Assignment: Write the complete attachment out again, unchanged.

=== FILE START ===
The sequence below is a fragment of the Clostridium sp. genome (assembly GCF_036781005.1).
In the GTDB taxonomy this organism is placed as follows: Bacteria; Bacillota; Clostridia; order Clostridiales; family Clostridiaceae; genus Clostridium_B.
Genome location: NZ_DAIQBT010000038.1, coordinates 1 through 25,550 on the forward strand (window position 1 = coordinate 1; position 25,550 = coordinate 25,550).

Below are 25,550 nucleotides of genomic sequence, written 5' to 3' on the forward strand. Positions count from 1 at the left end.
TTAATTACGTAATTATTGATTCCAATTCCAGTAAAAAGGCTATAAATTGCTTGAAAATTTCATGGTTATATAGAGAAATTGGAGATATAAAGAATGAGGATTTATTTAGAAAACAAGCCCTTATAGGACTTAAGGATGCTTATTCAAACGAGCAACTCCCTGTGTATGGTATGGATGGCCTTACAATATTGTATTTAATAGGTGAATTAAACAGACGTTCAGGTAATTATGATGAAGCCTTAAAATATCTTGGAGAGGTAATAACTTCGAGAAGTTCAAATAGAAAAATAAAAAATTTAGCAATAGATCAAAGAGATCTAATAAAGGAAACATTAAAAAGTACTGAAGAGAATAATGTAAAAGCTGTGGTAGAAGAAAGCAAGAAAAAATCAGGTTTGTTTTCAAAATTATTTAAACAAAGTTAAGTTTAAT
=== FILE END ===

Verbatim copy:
The sequence below is a fragment of the Clostridium sp. genome (assembly GCF_036781005.1).
In the GTDB taxonomy this organism is placed as follows: Bacteria; Bacillota; Clostridia; order Clostridiales; family Clostridiaceae; genus Clostridium_B.
Genome location: NZ_DAIQBT010000038.1, coordinates 1 through 25,550 on the forward strand (window position 1 = coordinate 1; position 25,550 = coordinate 25,550).

Below are 25,550 nucleotides of genomic sequence, written 5' to 3' on the forward strand. Positions count from 1 at the left end.
TTAATTACGTAATTATTGATTCCAATTCCAGTAAAAAGGCTATAAATTGCTTGAAAATTTCATGGTTATATAGAGAAATTGGAGATATAAAGAATGAGGATTTATTTAGAAAACAAGCCCTTATAGGACTTAAGGATGCTTATTCAAACGAGCAACTCCCTGTGTATGGTATGGATGGCCTTACAATATTGTATTTAATAGGTGAATTAAACAGACGTTCAGGTAATTATGATGAAGCCTTAAAATATCTTGGAGAGGTAATAACTTCGAGAAGTTCAAATAGAAAAATAAAAAATTTAGCAATAGATCAAAGAGATCTAATAAAGGAAACATTAAAAAGTACTGAAGAGAATAATGTAAAAGCTGTGGTAGAAGAAAGCAAGAAAAAATCAGGTTTGTTTTCAAAATTATTTAAACAAAGTTAAGTTTAAT